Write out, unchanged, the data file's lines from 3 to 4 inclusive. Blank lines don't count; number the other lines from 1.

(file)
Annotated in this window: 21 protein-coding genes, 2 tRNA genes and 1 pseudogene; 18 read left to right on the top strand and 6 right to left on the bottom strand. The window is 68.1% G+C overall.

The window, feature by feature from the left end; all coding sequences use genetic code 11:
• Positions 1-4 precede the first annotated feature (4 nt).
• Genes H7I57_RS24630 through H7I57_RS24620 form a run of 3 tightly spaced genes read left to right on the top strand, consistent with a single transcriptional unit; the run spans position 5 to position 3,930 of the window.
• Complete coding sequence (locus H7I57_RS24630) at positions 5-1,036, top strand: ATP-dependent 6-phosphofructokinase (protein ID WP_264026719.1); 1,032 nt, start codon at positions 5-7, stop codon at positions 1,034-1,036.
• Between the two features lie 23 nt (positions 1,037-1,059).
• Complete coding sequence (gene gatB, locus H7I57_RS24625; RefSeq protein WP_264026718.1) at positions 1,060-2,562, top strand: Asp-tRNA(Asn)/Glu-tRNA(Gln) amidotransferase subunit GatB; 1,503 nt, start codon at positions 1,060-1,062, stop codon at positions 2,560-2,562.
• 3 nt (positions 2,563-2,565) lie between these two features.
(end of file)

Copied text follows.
• Positions 1-4 precede the first annotated feature (4 nt).
• Genes H7I57_RS24630 through H7I57_RS24620 form a run of 3 tightly spaced genes read left to right on the top strand, consistent with a single transcriptional unit; the run spans position 5 to position 3,930 of the window.